The taste is really rather good if I do say so myself, there is a nice bitterness to the beer and a pleasant slight sweetness coupled with a nice hint of maltiness. It isn’t dissimilar to something like an Erdinger in actual fact.

I will be honest enough to say that it has turned out better than I had hoped.

I think somewhere in the back of my mind I was fearing it would turn out to be like those brewbags that you used to be able to purchase at Boots, the ones that you just tipped water into and left on the back of the airing cupboard door for a month or so. As such the pleasant drinkable nature of the beer has bought a smile to my face





Week 1 taste test

20 09 2010

My lager was bottled over a week ago now. It has spent this week liberally swaddled in coats and sweat shirts to ensure that it has stayed within it’s optimum temperature bracket of 21-24 degrees and it seems that I have succeeded 🙂

On getting home yesterday afternoon I decided to give it a quick taste test to see how things are faring one week on…. well the results are positive indeed.

The beer is reasonably fizzy (but not there yet) is keeping a decent head, has a reasonable amount of lacing on the glass and actually tastes good.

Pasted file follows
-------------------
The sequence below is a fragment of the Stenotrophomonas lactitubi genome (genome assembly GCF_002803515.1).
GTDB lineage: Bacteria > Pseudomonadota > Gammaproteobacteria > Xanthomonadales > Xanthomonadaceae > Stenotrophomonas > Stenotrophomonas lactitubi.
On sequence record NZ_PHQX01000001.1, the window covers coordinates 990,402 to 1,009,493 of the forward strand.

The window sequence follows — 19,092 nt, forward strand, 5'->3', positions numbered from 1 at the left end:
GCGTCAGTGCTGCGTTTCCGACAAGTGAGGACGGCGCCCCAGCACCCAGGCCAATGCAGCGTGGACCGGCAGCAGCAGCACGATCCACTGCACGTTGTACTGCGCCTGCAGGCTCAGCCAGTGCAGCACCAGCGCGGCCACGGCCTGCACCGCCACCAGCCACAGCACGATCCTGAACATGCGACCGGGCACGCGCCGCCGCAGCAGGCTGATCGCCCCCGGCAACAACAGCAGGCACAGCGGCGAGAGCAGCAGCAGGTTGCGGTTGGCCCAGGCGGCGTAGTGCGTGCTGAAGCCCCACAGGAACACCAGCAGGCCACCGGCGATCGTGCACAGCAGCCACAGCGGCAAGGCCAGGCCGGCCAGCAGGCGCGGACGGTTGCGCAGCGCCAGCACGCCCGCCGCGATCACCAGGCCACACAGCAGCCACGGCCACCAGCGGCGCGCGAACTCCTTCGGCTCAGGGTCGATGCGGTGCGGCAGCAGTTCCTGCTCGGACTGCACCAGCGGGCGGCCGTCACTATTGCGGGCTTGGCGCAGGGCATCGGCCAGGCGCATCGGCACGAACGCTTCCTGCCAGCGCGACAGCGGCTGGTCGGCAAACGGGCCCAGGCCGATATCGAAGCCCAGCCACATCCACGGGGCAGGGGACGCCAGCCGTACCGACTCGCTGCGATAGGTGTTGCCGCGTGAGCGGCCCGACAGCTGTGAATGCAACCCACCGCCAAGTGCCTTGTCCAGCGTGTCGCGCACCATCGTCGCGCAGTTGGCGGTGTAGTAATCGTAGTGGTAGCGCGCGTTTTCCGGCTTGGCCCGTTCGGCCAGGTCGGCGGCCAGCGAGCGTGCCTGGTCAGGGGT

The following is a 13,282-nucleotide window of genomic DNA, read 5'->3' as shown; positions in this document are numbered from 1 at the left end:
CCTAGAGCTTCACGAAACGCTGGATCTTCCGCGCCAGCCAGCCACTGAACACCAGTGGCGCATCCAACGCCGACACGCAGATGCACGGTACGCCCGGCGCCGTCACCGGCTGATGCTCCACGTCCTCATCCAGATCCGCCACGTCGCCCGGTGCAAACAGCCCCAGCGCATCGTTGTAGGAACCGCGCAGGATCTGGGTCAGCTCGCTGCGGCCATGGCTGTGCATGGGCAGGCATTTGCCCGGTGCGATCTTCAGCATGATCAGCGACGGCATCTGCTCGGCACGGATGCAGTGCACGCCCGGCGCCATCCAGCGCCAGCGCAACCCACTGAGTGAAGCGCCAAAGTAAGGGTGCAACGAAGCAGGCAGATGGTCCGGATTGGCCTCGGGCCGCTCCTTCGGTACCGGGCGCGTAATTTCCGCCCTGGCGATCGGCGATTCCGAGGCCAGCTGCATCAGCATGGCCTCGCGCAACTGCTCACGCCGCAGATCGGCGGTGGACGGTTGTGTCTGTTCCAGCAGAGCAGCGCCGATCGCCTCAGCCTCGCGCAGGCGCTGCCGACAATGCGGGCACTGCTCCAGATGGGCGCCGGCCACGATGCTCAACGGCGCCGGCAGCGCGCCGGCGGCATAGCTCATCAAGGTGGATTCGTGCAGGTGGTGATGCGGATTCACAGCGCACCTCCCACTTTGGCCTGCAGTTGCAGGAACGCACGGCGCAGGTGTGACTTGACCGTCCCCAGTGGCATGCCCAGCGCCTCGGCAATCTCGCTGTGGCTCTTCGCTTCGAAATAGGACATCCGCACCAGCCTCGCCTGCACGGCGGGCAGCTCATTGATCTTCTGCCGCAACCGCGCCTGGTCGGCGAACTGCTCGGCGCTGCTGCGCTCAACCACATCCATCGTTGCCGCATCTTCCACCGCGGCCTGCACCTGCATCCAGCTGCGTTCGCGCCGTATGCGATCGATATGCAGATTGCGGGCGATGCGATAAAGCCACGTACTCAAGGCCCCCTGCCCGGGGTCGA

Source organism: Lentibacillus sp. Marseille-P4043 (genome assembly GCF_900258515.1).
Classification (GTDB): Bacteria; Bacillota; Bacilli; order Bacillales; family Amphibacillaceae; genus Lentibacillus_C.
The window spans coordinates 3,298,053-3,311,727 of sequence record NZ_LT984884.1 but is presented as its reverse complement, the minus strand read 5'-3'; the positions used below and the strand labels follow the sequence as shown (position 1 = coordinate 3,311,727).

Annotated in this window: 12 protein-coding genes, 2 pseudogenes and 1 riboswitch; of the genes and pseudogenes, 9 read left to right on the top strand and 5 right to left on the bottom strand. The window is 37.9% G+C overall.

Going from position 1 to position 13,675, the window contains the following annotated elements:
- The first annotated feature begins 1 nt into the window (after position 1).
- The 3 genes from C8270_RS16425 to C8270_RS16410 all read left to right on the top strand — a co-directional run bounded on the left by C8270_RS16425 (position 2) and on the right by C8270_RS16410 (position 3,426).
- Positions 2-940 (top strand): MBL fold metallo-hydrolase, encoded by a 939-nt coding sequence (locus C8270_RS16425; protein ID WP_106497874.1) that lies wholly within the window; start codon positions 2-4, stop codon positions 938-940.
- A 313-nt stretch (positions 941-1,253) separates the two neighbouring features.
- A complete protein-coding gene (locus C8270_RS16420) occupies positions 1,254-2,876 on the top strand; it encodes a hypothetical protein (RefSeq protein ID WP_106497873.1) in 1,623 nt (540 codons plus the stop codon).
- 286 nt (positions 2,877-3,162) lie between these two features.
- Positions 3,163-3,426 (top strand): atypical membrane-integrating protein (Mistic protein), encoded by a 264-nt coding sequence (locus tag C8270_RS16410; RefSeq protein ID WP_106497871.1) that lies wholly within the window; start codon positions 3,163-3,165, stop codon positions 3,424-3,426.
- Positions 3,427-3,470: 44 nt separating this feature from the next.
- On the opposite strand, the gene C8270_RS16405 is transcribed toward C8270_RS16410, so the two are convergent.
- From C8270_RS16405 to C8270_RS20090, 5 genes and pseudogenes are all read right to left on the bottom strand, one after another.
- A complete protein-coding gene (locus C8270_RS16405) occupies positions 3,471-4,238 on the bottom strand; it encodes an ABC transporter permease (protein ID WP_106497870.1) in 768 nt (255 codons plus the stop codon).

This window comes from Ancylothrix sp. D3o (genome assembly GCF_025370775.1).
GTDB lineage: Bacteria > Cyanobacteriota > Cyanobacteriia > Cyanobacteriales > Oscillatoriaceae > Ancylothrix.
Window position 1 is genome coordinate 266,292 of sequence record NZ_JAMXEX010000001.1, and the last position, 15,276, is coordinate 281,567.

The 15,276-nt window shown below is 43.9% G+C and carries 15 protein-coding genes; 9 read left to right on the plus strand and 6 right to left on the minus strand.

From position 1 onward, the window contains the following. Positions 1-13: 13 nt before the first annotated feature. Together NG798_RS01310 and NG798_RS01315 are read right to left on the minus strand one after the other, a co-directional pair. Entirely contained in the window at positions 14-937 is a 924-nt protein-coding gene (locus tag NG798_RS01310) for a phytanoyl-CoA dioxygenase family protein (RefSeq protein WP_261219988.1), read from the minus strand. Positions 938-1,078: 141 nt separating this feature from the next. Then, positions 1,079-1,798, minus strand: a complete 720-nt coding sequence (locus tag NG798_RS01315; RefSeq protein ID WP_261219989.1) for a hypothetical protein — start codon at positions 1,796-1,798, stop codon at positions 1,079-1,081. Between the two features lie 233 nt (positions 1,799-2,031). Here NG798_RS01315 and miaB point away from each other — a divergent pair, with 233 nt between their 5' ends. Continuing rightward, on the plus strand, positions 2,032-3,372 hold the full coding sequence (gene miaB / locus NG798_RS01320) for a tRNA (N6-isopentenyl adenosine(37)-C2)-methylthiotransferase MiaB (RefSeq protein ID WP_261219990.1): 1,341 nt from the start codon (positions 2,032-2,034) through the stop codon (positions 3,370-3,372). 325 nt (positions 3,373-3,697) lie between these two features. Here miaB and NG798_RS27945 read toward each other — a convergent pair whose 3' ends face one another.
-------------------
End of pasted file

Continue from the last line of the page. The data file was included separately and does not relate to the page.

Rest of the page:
Not just like a half decent store bought lager but actually properly good!

Somehow by some miracle I was drinking lager that had a taste other then just being a really cold fizzy liquid 😀

Now to leave it be for another week at room temperature before sticking half of it into the fridge and the rest under the floorboards.





Another beer :)

17 09 2010

Having bottled my first ever homebrew last Sunday my fermenter was sitting looking empty and sad 😥

Luckily though this was just a temporary period of inactivity as my next batch of beer was only a day away.

The week before I had been sitting there contemplating the lager bubbling away in my fermenter and had thought to myself that if I was going to keep on track with my plan for all of my festive drinks to be of a homebrewed variety that I really needed to get cracking and minimise the downtime between brews.

So I ordered up a couple more kits and also another 40 odd bottles as there is no way all of the lager will be drunk by the time I need to bottle my next batch.

The choice of kits available is really quite large and I will readily admit that I did spend somewhere in the region of 4 hours trying to work out what I wanted to go with; in the end I settled on a Coopers Brewmaster IPA which I would be making using predominately spray malt instead of sugar and Woodfordes Norfolk Nog which is all malt and as such wont need any extra fermentables to be added at all.

I am taking a little bit of a risk with the Nog and I will tell you why; having lived fairly close to the Woodforde’s brewery when I was back home in the UK I have had the opportunity to try 95% of the beers that they have produced including of course Norfolk Nog.